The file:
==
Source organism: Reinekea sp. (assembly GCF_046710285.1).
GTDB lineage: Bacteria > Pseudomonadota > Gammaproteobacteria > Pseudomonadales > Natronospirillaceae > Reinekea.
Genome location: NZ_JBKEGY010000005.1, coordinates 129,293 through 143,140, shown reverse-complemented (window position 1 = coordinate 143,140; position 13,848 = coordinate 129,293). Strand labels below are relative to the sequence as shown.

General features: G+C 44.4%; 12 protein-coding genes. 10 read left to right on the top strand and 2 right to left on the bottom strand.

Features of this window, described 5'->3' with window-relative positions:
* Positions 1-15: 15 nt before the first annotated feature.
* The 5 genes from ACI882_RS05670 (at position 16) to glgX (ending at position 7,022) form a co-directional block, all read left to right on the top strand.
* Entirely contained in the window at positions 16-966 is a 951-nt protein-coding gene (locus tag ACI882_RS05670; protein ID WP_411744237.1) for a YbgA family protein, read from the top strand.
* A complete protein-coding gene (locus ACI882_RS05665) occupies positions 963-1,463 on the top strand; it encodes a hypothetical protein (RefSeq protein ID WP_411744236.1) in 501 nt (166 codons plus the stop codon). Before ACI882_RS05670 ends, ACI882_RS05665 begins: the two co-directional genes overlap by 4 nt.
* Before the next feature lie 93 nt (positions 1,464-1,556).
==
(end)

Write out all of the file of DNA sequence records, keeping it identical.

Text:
Source organism: Reinekea sp. (assembly GCF_046710285.1).
GTDB lineage: Bacteria > Pseudomonadota > Gammaproteobacteria > Pseudomonadales > Natronospirillaceae > Reinekea.
Genome location: NZ_JBKEGY010000005.1, coordinates 129,293 through 143,140, shown reverse-complemented (window position 1 = coordinate 143,140; position 13,848 = coordinate 129,293). Strand labels below are relative to the sequence as shown.

General features: G+C 44.4%; 12 protein-coding genes. 10 read left to right on the top strand and 2 right to left on the bottom strand.

Features of this window, described 5'->3' with window-relative positions:
* Positions 1-15: 15 nt before the first annotated feature.
* The 5 genes from ACI882_RS05670 (at position 16) to glgX (ending at position 7,022) form a co-directional block, all read left to right on the top strand.
* Entirely contained in the window at positions 16-966 is a 951-nt protein-coding gene (locus tag ACI882_RS05670; protein ID WP_411744237.1) for a YbgA family protein, read from the top strand.
* A complete protein-coding gene (locus ACI882_RS05665) occupies positions 963-1,463 on the top strand; it encodes a hypothetical protein (RefSeq protein ID WP_411744236.1) in 501 nt (166 codons plus the stop codon). Before ACI882_RS05670 ends, ACI882_RS05665 begins: the two co-directional genes overlap by 4 nt.
* Before the next feature lie 93 nt (positions 1,464-1,556).